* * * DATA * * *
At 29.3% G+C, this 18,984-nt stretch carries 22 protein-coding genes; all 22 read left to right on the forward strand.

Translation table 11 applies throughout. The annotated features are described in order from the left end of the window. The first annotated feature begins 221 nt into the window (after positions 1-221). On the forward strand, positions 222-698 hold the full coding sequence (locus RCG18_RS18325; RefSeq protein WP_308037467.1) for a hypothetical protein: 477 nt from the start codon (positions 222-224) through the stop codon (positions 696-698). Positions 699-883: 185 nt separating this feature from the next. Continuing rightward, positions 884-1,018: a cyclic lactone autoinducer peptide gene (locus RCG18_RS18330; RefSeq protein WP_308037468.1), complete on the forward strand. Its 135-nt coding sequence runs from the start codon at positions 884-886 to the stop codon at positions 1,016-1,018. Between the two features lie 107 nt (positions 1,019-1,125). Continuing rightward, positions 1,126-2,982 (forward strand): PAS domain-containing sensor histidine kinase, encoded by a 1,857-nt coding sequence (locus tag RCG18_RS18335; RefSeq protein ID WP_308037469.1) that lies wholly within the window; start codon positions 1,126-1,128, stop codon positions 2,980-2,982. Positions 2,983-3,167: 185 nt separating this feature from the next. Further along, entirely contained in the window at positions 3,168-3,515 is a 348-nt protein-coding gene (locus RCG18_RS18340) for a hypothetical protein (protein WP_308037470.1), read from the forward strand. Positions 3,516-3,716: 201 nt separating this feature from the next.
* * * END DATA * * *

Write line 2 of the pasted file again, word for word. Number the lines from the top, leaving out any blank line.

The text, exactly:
Translation table 11 applies throughout. The annotated features are described in order from the left end of the window. The first annotated feature begins 221 nt into the window (after positions 1-221). On the forward strand, positions 222-698 hold the full coding sequence (locus RCG18_RS18325; RefSeq protein WP_308037467.1) for a hypothetical protein: 477 nt from the start codon (positions 222-224) through the stop codon (positions 696-698). Positions 699-883: 185 nt separating this feature from the next. Continuing rightward, positions 884-1,018: a cyclic lactone autoinducer peptide gene (locus RCG18_RS18330; RefSeq protein WP_308037468.1), complete on the forward strand. Its 135-nt coding sequence runs from the start codon at positions 884-886 to the stop codon at positions 1,016-1,018. Between the two features lie 107 nt (positions 1,019-1,125). Continuing rightward, positions 1,126-2,982 (forward strand): PAS domain-containing sensor histidine kinase, encoded by a 1,857-nt coding sequence (locus tag RCG18_RS18335; RefSeq protein ID WP_308037469.1) that lies wholly within the window; start codon positions 1,126-1,128, stop codon positions 2,980-2,982. Positions 2,983-3,167: 185 nt separating this feature from the next. Further along, entirely contained in the window at positions 3,168-3,515 is a 348-nt protein-coding gene (locus RCG18_RS18340) for a hypothetical protein (protein WP_308037470.1), read from the forward strand. Positions 3,516-3,716: 201 nt separating this feature from the next.